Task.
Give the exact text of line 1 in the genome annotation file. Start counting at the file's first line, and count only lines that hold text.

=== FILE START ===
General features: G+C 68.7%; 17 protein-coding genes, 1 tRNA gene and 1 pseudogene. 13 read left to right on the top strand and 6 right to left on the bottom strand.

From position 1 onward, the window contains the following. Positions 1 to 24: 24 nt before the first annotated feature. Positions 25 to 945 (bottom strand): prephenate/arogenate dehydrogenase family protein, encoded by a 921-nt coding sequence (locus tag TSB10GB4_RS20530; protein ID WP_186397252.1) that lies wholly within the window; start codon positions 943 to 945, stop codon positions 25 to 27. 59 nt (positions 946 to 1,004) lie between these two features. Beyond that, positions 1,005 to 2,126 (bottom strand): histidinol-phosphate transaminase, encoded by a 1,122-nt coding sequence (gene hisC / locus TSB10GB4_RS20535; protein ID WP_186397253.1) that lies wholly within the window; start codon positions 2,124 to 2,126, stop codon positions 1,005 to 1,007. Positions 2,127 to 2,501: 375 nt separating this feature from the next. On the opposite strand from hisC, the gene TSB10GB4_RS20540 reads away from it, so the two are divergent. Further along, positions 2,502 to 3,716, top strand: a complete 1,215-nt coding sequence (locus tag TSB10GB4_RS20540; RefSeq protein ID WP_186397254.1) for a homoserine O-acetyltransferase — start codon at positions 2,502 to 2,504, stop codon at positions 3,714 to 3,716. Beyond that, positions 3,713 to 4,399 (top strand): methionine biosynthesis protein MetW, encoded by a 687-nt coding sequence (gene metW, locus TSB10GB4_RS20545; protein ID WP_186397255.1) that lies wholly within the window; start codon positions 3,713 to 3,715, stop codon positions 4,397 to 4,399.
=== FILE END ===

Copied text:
General features: G+C 68.7%; 17 protein-coding genes, 1 tRNA gene and 1 pseudogene. 13 read left to right on the top strand and 6 right to left on the bottom strand.